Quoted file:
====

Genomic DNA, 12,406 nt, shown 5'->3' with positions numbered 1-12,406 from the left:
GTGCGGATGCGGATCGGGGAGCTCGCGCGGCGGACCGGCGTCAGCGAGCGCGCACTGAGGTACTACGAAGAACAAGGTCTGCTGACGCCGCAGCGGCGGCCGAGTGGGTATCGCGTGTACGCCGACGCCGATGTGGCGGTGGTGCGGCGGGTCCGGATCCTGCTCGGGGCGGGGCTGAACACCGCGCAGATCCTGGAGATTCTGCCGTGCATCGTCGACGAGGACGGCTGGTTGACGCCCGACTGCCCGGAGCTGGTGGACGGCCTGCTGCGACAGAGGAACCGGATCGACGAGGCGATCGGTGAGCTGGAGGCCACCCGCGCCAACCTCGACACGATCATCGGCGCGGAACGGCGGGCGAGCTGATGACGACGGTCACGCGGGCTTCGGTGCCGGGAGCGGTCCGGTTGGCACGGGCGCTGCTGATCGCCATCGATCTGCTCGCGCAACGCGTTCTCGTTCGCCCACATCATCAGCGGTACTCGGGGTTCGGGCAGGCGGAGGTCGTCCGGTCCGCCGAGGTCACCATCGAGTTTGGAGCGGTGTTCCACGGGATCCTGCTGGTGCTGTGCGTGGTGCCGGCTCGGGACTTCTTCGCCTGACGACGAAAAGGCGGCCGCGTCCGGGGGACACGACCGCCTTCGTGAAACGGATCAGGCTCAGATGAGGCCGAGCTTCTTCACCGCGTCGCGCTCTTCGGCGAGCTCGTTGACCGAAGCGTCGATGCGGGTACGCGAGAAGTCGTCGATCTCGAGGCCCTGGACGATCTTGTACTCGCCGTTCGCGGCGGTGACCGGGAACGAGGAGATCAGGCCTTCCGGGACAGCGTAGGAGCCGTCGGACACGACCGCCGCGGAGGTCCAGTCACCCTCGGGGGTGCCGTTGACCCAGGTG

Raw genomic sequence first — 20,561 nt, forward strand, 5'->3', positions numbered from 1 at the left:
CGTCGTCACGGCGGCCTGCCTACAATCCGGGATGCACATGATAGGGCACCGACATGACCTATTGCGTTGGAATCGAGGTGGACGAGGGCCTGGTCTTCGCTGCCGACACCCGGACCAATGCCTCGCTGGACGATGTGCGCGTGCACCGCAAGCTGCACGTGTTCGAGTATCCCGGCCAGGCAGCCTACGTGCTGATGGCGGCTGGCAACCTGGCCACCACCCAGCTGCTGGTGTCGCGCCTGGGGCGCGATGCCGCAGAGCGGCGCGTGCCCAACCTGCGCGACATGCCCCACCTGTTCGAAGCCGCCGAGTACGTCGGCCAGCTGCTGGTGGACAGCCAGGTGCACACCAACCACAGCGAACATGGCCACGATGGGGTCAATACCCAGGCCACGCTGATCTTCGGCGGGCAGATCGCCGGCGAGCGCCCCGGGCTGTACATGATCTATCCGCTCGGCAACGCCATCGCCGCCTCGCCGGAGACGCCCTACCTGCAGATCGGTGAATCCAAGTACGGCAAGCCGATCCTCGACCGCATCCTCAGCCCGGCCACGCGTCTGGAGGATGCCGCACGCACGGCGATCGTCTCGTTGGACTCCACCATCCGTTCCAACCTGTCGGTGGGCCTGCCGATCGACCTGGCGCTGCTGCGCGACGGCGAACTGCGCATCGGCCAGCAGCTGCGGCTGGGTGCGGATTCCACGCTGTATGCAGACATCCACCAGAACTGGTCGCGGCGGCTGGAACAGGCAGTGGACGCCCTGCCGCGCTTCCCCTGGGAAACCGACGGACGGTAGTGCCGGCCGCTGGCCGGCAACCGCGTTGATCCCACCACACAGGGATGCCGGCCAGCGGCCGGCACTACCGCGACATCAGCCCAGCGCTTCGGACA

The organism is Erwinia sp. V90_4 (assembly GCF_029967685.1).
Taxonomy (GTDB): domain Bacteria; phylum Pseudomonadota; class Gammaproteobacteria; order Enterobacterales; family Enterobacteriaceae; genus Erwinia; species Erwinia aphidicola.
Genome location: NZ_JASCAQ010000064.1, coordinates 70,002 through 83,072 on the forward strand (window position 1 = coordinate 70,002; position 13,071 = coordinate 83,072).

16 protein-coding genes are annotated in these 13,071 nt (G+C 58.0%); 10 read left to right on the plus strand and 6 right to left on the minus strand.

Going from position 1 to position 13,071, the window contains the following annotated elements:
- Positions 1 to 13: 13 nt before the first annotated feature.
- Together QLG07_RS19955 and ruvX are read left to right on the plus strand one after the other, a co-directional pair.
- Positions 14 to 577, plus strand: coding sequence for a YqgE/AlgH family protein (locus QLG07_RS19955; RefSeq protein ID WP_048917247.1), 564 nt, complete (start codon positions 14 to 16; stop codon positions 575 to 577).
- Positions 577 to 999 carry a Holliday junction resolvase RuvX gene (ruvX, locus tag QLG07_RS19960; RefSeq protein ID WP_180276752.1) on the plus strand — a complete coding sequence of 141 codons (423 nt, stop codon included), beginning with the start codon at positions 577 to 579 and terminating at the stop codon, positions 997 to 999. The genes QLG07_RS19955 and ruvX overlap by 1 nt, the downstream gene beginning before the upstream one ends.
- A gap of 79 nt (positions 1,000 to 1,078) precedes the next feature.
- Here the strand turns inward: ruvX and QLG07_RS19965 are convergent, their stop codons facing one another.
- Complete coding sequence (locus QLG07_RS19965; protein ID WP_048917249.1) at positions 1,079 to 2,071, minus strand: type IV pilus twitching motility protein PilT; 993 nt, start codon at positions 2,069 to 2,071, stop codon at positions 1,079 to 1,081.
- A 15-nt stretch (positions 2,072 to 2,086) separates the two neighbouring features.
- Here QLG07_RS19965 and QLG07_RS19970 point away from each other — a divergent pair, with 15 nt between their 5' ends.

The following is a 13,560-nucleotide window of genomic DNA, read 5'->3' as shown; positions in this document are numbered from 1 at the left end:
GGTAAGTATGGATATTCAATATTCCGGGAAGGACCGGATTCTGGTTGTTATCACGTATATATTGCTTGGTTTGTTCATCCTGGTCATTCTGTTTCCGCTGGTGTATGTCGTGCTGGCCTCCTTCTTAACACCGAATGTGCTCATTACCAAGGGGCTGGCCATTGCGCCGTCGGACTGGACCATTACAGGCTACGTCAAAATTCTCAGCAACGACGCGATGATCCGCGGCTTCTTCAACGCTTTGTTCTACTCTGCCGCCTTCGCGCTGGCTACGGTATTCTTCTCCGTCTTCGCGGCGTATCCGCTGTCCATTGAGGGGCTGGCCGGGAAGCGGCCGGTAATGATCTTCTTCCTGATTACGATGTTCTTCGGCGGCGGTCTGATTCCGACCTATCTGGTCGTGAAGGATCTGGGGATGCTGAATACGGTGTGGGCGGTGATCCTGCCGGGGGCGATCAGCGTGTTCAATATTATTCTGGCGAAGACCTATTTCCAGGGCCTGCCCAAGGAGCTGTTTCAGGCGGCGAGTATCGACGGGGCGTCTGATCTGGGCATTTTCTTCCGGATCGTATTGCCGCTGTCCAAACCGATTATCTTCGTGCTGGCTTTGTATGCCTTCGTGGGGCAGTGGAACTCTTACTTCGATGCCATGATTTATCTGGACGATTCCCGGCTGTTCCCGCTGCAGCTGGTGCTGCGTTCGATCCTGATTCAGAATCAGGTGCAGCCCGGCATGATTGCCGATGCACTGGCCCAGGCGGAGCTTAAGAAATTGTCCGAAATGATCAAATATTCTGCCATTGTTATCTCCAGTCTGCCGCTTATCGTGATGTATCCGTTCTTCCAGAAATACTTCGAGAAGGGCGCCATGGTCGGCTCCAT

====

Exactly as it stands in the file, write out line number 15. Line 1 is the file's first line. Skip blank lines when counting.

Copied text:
- Here the strand turns inward: ruvX and QLG07_RS19965 are convergent, their stop codons facing one another.